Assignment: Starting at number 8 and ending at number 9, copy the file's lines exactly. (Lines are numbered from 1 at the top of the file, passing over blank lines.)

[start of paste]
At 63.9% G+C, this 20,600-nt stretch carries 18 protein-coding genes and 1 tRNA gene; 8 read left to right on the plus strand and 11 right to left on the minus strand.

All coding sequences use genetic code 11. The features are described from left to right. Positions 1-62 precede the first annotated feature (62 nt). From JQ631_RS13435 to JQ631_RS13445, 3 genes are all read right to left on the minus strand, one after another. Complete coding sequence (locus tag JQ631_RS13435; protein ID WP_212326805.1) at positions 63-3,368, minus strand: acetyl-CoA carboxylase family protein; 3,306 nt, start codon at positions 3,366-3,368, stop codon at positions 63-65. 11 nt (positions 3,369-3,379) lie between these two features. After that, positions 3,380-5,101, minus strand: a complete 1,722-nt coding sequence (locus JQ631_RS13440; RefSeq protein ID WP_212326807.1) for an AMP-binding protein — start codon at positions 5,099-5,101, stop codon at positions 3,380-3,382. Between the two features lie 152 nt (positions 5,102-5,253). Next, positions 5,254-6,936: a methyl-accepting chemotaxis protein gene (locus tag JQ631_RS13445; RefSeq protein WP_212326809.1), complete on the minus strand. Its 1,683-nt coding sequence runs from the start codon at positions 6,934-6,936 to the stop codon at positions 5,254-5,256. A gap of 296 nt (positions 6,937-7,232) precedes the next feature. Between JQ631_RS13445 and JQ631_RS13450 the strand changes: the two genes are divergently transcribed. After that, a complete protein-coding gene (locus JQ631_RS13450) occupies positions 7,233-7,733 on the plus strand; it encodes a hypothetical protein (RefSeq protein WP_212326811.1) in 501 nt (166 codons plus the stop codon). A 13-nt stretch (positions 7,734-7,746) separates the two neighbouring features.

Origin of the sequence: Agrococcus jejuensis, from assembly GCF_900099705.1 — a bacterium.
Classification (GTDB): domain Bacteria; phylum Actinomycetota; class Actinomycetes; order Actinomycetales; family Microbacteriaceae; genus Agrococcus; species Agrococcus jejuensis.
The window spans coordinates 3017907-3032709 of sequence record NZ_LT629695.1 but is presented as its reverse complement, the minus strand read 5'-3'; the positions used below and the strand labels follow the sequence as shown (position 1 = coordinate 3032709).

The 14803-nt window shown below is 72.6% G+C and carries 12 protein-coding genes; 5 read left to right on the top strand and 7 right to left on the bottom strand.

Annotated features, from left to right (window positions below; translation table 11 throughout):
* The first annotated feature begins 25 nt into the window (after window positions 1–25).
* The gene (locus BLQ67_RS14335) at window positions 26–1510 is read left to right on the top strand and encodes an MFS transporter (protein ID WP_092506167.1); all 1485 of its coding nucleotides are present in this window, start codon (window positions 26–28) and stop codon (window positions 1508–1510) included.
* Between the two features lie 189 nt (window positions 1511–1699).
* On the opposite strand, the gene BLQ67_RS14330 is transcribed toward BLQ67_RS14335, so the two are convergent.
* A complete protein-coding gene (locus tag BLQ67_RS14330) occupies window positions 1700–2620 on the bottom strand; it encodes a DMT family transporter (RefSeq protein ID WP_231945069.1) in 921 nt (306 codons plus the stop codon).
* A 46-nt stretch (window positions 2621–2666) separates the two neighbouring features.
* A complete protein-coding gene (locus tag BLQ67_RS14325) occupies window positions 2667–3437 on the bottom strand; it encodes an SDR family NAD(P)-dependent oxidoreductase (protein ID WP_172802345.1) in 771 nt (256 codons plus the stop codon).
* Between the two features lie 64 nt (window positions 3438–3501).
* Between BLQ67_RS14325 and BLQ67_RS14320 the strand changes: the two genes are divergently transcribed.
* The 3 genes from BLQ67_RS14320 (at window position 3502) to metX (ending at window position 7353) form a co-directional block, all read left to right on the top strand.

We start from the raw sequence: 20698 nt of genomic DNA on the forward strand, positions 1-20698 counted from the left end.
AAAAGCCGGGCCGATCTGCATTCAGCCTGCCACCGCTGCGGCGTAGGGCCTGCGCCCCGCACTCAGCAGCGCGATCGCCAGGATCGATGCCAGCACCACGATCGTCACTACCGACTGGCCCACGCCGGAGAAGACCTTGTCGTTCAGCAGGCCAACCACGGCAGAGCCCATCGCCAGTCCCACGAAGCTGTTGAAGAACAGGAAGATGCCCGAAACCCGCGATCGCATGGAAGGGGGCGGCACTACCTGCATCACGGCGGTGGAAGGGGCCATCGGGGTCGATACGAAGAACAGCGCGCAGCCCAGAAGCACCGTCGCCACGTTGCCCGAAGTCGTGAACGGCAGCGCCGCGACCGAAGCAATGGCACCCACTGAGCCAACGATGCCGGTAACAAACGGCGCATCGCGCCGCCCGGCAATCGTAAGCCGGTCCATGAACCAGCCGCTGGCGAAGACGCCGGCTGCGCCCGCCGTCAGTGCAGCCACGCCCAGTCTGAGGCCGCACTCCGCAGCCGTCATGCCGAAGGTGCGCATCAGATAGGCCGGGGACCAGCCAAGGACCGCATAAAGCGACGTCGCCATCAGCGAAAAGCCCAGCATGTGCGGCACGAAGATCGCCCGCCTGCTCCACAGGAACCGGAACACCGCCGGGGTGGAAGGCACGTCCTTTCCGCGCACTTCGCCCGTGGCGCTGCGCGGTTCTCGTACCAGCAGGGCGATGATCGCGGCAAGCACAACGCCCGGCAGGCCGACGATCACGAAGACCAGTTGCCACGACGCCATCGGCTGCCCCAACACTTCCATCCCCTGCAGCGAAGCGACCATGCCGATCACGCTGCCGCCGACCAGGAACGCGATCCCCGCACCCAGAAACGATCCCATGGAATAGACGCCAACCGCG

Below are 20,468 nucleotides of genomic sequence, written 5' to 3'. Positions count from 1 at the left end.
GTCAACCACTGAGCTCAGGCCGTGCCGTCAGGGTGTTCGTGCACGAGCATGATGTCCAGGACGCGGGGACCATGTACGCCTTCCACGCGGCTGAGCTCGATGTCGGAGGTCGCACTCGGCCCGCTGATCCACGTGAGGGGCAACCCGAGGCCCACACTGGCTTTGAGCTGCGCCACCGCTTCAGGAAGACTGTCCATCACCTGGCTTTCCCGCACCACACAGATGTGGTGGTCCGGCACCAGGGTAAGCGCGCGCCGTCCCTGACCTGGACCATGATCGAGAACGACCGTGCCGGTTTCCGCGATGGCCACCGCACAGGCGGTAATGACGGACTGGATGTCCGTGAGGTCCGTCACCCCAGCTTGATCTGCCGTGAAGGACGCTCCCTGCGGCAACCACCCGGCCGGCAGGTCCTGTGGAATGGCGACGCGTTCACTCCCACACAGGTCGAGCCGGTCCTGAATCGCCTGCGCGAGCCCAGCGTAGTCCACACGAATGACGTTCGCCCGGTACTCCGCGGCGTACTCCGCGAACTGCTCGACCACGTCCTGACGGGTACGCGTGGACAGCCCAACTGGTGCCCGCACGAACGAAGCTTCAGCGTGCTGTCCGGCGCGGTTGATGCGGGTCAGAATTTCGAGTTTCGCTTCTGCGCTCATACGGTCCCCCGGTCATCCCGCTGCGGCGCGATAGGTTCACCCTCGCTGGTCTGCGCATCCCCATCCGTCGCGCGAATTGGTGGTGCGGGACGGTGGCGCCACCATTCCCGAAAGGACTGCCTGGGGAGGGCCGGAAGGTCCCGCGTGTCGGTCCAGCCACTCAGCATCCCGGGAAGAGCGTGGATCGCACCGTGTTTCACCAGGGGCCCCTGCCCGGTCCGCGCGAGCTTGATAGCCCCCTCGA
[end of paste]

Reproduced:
* The first annotated feature begins 25 nt into the window (after window positions 1–25).
* The gene (locus BLQ67_RS14335) at window positions 26–1510 is read left to right on the top strand and encodes an MFS transporter (protein ID WP_092506167.1); all 1485 of its coding nucleotides are present in this window, start codon (window positions 26–28) and stop codon (window positions 1508–1510) included.